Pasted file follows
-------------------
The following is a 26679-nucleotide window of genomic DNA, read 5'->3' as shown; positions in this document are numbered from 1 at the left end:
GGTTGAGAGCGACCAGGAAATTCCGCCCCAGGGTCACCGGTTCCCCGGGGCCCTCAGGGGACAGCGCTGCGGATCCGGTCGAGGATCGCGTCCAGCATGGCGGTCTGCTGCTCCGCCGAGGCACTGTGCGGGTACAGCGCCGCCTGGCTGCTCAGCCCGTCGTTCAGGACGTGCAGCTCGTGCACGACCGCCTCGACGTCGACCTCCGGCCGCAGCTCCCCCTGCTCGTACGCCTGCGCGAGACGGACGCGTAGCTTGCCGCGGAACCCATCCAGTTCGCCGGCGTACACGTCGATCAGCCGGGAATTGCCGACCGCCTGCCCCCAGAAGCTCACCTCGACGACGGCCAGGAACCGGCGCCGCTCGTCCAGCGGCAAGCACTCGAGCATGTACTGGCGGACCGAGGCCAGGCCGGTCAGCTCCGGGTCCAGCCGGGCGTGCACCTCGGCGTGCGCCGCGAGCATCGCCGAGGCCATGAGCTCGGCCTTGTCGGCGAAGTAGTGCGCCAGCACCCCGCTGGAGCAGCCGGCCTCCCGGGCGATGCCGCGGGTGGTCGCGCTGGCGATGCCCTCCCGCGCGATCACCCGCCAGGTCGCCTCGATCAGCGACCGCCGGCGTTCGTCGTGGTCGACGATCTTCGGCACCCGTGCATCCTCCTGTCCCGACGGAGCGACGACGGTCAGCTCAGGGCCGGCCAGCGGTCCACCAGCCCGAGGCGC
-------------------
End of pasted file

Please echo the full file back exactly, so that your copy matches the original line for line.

The following is a 26679-nucleotide window of genomic DNA, read 5'->3' as shown; positions in this document are numbered from 1 at the left end:
GGTTGAGAGCGACCAGGAAATTCCGCCCCAGGGTCACCGGTTCCCCGGGGCCCTCAGGGGACAGCGCTGCGGATCCGGTCGAGGATCGCGTCCAGCATGGCGGTCTGCTGCTCCGCCGAGGCACTGTGCGGGTACAGCGCCGCCTGGCTGCTCAGCCCGTCGTTCAGGACGTGCAGCTCGTGCACGACCGCCTCGACGTCGACCTCCGGCCGCAGCTCCCCCTGCTCGTACGCCTGCGCGAGACGGACGCGTAGCTTGCCGCGGAACCCATCCAGTTCGCCGGCGTACACGTCGATCAGCCGGGAATTGCCGACCGCCTGCCCCCAGAAGCTCACCTCGACGACGGCCAGGAACCGGCGCCGCTCGTCCAGCGGCAAGCACTCGAGCATGTACTGGCGGACCGAGGCCAGGCCGGTCAGCTCCGGGTCCAGCCGGGCGTGCACCTCGGCGTGCGCCGCGAGCATCGCCGAGGCCATGAGCTCGGCCTTGTCGGCGAAGTAGTGCGCCAGCACCCCGCTGGAGCAGCCGGCCTCCCGGGCGATGCCGCGGGTGGTCGCGCTGGCGATGCCCTCCCGCGCGATCACCCGCCAGGTCGCCTCGATCAGCGACCGCCGGCGTTCGTCGTGGTCGACGATCTTCGGCACCCGTGCATCCTCCTGTCCCGACGGAGCGACGACGGTCAGCTCAGGGCCGGCCAGCGGTCCACCAGCCCGAGGCGC